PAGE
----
I will never forget that moment! Flinging off his eyeglasses, he glared at me, “Sister, what have you done to our music!” I froze. It was my first year at NYU as a graduate student of musicology, and I was enrolled in Professor Gustave Reese’s course, Medieval and Renaissance Music. He was the world’s leading authority on these two musical periods. An American Jew, a Renaissance Man, he loved the sacred music of the pre-conciliar Church. In a sense, he was its custodian..
No, in no sense was Professor Gustave a custodian of the pre-conciliar musical traditions and treasury of the Church. As we will see, the tautology of a “golden age” or a quantifiable “treasury” of sacred music as “kept intact” before the Second Vatican Council will be reinforced by the obvious dissonance between enjoyers of the aesthetic properties of those traditions, and the enjoiners or practicioners of that tradition in an era that only existed in the theoretical realm by the time the council convened. In fact, that two musicologists would cite St. Pius X’s motu proprio, Tra le sollectiduni, as evidence of musical integration in favor of the pre-conciliar art forms is nonsense.
On the day of John F. Kennedy’s funeral in 1963, Beethoven’s second movement of the “Eroica” Symphony accompanied the cortege on its way to Washington’s St. Matthew’s Cathedral. Beethoven had dedicated the symphony “to the memory of a fallen hero.”
And this, again, is a detrimental, faulty example that somehow links the majesty of the symphonic art form to the mystical power of elevating the human spirit towards the ethereal. Well the Beethoven might have done that somber day, but my memory more recalls the Mozart Requiem in Boston that served as a more “authentic” prayer for the repose of the soul of a dead president.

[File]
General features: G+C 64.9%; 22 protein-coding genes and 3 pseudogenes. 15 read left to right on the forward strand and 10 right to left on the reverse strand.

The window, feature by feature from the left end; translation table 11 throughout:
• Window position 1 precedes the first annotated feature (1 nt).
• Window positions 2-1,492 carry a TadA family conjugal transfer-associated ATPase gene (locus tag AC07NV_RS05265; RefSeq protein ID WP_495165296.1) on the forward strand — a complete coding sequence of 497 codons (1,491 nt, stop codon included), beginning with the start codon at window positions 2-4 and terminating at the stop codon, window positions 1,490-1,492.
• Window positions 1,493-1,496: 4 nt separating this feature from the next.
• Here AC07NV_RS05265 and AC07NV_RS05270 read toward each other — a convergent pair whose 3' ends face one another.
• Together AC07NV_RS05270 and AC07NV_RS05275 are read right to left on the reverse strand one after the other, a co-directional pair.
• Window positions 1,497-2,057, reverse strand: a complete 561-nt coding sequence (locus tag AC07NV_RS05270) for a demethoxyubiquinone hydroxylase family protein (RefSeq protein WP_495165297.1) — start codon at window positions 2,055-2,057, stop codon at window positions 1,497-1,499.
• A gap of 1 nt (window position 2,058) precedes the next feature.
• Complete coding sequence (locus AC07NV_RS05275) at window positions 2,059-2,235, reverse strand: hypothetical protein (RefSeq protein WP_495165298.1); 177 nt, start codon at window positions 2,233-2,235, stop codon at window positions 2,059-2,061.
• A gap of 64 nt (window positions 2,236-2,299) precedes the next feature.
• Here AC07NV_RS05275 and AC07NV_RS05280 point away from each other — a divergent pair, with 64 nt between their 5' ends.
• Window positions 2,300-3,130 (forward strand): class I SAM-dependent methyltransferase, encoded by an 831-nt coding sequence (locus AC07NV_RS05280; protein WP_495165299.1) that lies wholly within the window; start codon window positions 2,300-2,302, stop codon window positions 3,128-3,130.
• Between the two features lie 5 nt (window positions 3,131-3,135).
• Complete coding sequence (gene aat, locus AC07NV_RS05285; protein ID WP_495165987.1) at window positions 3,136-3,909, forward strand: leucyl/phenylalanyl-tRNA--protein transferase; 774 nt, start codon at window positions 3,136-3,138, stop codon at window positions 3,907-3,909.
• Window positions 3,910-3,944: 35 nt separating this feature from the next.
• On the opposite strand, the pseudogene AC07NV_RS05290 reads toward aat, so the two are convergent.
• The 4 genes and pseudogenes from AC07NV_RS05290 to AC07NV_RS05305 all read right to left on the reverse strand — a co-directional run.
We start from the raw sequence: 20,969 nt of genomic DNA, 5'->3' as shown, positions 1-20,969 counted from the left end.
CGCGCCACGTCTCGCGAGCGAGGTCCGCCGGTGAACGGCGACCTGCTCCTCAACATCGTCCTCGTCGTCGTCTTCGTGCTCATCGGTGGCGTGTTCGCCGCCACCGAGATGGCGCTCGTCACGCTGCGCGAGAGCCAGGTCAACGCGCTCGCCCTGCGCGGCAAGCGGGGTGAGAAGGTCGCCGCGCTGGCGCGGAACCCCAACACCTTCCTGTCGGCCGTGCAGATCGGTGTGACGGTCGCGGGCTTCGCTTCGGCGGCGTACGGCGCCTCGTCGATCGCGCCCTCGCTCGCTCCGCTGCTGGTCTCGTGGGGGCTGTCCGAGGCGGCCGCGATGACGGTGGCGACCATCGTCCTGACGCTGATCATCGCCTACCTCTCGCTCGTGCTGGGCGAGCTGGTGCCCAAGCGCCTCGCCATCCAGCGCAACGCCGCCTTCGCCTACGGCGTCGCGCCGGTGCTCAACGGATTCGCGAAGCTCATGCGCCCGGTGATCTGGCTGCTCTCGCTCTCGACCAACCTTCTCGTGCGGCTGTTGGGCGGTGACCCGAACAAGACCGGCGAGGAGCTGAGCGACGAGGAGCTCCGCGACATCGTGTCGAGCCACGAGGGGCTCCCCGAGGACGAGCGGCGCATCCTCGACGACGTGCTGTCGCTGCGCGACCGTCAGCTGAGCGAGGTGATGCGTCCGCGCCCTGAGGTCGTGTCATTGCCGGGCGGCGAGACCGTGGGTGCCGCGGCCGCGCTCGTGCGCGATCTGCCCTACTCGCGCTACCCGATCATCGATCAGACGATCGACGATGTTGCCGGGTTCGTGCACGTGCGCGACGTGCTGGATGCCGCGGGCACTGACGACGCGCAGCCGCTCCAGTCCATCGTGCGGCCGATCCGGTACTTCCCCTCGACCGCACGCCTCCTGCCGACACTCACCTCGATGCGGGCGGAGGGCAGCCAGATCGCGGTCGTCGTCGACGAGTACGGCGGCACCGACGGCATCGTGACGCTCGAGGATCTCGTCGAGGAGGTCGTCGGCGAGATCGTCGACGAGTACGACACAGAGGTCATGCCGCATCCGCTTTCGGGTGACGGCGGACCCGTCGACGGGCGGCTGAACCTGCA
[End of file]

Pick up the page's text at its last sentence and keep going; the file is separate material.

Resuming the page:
According to Sing to the Lord, the musical judgment of sacred music requires musical competence, (and) only artistically sound music will be effective and endure over time. To admit to the Liturgy the cheap, trite, or the musical cliché often found in secular popular songs is to cheapen the Liturgy, to expose it to ridicule, and to invite failure.
Here is another misunderstanding that is constructed as a smart missle aimed at late 20th century sacropop, that unfortunately could be retroactively applied to art forms that sister and the professor would endorse as fundamental and sound. I’ll even overlook the presumption that “musical competence” to her is confined to composition (rather than including performance!) That said, were the collected melodies of R.V.Williams, Gustav Holst, C. V. Stanford (in the U.K. only) among all the romantic era symphonic collectors, not legitimizing what theretofore was relegated to the public houses and bawdy crowd? Was “KINGSFOLD” or “HYFRYDOL” some noble and ancient tunes that lofted up proud and majestic prose. Or might such hymn texts of the equally great writers Wesley, Vaughn, Hopkins et al have been successfully wedded to the now formalized “cheap musical clichés” of which some serve as even National Anthems for major countries of the world? Yes, failure is quite possible and is to be excoriated, such as the recent, unfortunate redux of misappropriating so-called Celtic tunes such as LONDONDERRY and SKYE BOAT SONG in order to impose a faux impressionism of mysticism upon a newly minted and sellable product..